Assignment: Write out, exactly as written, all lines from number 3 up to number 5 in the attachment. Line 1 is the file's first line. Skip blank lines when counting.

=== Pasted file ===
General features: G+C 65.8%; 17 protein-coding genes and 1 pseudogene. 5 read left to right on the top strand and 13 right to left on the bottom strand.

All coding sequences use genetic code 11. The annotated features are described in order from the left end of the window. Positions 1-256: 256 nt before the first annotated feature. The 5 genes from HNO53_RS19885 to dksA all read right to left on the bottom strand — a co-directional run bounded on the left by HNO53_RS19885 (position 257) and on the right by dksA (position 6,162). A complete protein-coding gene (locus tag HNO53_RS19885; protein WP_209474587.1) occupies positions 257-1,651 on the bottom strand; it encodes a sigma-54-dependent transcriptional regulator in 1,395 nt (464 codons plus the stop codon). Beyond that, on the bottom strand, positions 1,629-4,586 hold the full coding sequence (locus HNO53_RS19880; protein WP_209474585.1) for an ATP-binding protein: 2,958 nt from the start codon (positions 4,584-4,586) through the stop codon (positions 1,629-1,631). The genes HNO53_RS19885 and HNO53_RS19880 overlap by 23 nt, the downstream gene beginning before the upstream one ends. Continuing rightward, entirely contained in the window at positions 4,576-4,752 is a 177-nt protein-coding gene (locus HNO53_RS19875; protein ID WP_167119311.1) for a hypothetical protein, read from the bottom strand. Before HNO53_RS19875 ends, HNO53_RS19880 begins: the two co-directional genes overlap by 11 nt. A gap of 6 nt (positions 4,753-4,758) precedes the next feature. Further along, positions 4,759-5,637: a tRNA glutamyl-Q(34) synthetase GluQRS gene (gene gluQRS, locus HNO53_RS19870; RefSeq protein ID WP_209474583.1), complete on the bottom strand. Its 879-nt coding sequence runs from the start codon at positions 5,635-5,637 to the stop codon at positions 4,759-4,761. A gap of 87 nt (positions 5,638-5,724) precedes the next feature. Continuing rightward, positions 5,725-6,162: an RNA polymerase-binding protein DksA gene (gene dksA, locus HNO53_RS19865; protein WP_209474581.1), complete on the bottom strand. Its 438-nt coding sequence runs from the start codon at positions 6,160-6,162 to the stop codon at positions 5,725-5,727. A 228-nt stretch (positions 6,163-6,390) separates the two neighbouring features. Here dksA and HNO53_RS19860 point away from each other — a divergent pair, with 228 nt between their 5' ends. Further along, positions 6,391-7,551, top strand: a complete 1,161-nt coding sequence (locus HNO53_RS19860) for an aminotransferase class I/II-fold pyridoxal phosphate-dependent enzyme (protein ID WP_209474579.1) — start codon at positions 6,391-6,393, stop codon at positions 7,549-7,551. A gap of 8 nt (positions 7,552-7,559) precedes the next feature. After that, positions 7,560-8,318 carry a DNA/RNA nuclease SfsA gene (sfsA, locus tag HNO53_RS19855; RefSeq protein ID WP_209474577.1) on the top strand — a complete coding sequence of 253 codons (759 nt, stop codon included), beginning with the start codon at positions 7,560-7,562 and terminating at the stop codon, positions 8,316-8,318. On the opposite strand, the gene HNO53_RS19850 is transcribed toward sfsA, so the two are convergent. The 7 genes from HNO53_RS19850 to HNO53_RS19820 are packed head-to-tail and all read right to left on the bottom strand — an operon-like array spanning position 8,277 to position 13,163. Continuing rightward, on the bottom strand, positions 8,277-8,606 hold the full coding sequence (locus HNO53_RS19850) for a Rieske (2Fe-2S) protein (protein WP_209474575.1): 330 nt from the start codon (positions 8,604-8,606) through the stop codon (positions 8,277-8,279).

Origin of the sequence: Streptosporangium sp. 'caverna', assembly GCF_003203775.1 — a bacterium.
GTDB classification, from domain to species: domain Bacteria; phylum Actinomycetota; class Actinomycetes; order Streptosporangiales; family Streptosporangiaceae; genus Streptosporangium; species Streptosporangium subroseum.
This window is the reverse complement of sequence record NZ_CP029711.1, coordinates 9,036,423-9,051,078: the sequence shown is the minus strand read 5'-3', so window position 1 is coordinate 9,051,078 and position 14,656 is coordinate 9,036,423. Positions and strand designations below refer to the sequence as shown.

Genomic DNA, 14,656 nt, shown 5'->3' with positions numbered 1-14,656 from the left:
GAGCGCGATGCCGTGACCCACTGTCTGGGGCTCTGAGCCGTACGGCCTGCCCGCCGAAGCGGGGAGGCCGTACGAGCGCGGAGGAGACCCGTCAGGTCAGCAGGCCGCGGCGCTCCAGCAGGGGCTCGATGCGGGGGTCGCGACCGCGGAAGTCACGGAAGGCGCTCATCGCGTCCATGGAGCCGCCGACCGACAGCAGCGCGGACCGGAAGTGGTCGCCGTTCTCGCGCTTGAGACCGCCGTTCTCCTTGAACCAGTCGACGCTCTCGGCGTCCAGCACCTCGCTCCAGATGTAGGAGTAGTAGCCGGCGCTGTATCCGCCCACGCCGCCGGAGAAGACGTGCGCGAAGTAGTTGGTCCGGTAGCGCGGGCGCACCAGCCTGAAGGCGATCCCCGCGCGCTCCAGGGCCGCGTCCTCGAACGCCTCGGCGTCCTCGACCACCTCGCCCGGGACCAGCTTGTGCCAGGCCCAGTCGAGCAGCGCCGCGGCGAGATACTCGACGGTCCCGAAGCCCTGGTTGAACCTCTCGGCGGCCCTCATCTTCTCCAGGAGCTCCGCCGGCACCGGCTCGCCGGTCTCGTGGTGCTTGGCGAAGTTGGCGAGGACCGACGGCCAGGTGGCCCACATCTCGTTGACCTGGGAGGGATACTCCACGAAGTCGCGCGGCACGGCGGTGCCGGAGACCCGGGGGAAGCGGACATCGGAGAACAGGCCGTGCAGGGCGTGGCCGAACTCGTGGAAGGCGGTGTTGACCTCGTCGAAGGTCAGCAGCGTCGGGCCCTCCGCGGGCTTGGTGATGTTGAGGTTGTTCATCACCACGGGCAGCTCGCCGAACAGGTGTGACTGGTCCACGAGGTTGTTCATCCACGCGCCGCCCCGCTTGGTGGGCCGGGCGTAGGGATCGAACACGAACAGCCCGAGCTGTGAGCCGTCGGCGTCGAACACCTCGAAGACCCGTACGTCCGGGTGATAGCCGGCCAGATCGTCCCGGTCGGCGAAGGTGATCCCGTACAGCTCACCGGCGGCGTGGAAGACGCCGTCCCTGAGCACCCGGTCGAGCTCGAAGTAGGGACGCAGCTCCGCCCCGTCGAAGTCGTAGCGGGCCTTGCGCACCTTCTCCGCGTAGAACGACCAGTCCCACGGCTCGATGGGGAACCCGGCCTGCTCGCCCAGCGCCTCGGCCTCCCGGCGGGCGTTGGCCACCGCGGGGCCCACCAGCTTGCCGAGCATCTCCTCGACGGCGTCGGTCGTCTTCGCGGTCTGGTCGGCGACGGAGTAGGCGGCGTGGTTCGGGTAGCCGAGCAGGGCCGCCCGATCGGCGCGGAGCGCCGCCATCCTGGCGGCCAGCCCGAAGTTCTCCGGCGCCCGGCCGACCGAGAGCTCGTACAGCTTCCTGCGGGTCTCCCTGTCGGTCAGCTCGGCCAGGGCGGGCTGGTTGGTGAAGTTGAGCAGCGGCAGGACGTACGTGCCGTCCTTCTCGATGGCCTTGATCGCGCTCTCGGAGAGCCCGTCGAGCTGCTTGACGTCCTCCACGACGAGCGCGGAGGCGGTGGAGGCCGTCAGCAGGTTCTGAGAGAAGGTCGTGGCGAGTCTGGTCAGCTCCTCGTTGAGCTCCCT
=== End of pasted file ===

Origin of the sequence: Streptosporangium sp. 'caverna', assembly GCF_003203775.1 — a bacterium.
GTDB classification, from domain to species: domain Bacteria; phylum Actinomycetota; class Actinomycetes; order Streptosporangiales; family Streptosporangiaceae; genus Streptosporangium; species Streptosporangium subroseum.
This window is the reverse complement of sequence record NZ_CP029711.1, coordinates 9,036,423-9,051,078: the sequence shown is the minus strand read 5'-3', so window position 1 is coordinate 9,051,078 and position 14,656 is coordinate 9,036,423. Positions and strand designations below refer to the sequence as shown.